Novel highly ice-repellent coating adheres to numerous surfaces

The material delays the formation of ice crystals and reduces the adhesion of ice layers.

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Ice formation in transportation systems and infrastructure can cause serious problems, including malfunction and danger to life. Even though these systems are designed to withstand various environmental conditions, ice formation remains a critical issue.

Active anti-icing and deicing technologies are currently being used to combat this problem. However, these systems require a constant external power supply and are only effective once ice has already formed. Additionally, these systems are very sensitive and can detach quickly from the surfaces they are meant to protect.

To remedy this shortcoming, a research team at Austria’s Graz University of Technology (TU Graz) has developed a highly ice-repellent coating that adheres to a wide variety of materials and is very resistant to abrasion.

Researchers used a manufacturing technology called initiated chemical vapor deposition (CVD), which makes it possible for a strongly adhesive primer material to gradually transition into an ice-repellent compound. They were able to achieve a stepless transition between a strongly adhesive primer material and the ice-repellent compound by applying the two materials as a changing gas mixture to the surface to be coated.

Initially, the gas mixture consists purely of the primer material, but the proportion of the ice-repellent material is continuously increased during application, from 0 to 100%. The result is a dual-layer coating with a strongly adhesive underside and a top side preventing ice crystals from forming.

A wide range of applications are conceivable for this new type of coating, for example in the aviation industry (shown in the photo: Gabriel Hernández Rodríguez with deep-frozen samples of coated acrylic glass).
A wide range of applications are conceivable for this new type of coating, for example in the aviation industry (shown in the photo: Gabriel Hernández Rodríguez with deep-frozen samples of coated acrylic glass). Credit: Lunghammer – TU Graz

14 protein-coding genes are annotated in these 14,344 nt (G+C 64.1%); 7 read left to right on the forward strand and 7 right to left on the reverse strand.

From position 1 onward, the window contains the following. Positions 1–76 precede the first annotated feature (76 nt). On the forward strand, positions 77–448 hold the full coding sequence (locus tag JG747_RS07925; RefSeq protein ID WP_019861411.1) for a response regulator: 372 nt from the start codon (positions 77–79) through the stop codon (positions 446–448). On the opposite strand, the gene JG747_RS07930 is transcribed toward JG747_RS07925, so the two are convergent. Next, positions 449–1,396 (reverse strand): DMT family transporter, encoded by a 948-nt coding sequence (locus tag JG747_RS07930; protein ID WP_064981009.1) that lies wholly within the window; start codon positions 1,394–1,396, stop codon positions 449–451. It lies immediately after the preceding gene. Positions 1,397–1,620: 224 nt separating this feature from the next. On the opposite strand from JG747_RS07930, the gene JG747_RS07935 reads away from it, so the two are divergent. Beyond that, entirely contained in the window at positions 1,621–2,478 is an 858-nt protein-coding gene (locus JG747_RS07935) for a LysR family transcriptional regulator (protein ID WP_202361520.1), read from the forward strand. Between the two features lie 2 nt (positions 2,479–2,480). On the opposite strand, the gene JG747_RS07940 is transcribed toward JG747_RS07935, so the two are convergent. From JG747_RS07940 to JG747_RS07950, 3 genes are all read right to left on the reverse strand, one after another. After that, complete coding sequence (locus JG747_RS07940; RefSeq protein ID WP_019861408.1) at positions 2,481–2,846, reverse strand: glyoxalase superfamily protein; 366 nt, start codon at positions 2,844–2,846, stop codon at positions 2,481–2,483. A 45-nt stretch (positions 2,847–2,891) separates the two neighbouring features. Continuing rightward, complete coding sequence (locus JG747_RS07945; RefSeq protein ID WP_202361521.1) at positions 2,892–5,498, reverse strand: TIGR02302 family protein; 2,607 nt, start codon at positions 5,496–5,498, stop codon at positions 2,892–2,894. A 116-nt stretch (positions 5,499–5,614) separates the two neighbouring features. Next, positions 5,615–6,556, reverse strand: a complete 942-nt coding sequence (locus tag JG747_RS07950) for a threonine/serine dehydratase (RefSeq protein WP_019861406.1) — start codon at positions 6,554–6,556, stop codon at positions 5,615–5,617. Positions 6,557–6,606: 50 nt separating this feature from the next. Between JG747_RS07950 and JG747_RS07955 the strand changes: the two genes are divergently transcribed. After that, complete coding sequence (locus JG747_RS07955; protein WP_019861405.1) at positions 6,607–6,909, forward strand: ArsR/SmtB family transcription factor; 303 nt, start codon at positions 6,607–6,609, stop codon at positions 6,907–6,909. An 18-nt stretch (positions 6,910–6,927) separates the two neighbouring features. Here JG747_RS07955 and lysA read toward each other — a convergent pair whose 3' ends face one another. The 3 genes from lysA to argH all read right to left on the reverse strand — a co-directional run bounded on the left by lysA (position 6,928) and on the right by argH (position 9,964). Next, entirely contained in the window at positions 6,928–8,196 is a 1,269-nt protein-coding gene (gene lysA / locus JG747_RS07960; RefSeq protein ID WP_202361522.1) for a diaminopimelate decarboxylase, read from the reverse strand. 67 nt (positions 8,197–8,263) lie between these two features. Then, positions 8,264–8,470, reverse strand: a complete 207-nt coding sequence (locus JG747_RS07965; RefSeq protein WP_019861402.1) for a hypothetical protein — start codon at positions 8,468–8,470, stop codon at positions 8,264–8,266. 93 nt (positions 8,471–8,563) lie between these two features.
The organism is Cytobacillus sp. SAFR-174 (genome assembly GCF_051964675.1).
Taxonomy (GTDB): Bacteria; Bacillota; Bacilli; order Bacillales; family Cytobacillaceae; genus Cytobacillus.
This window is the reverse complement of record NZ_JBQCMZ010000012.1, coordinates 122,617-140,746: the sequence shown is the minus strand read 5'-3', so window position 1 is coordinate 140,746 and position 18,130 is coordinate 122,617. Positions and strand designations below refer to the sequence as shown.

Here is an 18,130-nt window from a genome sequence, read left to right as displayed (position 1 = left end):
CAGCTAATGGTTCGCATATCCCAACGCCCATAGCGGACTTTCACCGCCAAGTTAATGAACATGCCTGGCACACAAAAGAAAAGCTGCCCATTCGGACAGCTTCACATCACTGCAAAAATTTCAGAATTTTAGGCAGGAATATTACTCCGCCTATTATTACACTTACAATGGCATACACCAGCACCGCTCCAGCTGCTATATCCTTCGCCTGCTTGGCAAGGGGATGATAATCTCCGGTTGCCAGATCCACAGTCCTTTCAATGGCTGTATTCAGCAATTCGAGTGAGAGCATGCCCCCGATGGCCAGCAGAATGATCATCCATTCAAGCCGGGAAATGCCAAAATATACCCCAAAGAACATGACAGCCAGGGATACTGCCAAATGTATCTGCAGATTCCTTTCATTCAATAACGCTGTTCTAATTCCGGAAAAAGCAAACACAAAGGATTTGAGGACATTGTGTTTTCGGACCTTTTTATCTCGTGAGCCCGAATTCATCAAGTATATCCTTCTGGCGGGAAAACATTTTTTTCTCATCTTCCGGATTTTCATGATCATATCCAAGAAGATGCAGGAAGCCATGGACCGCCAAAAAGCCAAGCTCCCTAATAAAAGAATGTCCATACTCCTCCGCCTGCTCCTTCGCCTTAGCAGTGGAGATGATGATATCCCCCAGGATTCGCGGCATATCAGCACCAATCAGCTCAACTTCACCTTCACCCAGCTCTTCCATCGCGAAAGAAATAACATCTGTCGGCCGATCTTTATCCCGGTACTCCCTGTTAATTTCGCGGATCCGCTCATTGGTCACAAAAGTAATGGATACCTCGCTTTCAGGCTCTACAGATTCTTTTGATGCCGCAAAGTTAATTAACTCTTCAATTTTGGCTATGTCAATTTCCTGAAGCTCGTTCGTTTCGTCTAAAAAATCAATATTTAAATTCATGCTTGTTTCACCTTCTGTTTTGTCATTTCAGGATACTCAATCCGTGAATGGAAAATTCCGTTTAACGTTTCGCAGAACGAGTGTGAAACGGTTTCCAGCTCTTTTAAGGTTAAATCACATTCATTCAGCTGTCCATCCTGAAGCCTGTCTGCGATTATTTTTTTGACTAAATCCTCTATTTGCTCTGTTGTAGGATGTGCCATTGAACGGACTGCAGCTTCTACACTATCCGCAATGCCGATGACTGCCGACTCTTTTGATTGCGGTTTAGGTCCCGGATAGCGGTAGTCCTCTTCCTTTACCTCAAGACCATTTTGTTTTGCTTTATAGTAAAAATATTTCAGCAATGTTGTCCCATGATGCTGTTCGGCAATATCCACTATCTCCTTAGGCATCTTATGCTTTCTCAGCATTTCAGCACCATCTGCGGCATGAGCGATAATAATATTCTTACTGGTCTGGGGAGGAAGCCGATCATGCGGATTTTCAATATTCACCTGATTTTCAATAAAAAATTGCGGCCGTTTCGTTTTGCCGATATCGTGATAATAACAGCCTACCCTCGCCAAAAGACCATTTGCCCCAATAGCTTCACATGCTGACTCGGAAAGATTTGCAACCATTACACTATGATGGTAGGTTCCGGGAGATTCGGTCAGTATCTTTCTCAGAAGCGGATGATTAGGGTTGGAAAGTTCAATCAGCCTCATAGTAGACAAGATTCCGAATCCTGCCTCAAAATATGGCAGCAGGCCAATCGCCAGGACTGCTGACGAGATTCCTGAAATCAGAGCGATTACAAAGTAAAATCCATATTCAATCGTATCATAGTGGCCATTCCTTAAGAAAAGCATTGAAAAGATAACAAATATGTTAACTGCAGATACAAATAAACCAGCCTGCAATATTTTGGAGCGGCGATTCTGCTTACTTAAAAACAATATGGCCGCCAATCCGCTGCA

During their experiments, researchers discovered a new mechanism for preventing ice formation that has never been seen before. They found that the molecules in the coating they created arranged themselves in random horizontal and vertical patterns, which effectively stopped ice from forming.

“The ice-repellent material consists of elongated molecules that adhere to the primer in a vertical or horizontal orientation,” explains Gabriel Hernández Rodríguez from the Institute of Solid State Physics at TU Graz. “The thicker we applied the material, the more random the alternation between vertical and horizontal molecules became. And the more random the arrangement at the surface, the greater the ice-repellent effect.”

While this could be useful to car owners in cold climates, the researchers have other applications in mind, such as speeding up the deicing of aircraft and protecting delicate sensing equipment from frost. The coating could also be used in the aviation industry to benefit sensors exposed to weather conditions that are disturbed by ice.

Journal reference:

  1. Gabriel Hernández Rodríguez, Mario Fratschko, Luca Stendardo, Carlo Antonini, Roland Resel, and Anna Maria Coclite. Icephobic Gradient Polymer Coatings Deposited via iCVD: A Novel Approach for Icing Control and Mitigation. ACS Applied Materials & Interfaces, 2024; DOI: 10.1021/acsami.3c18630
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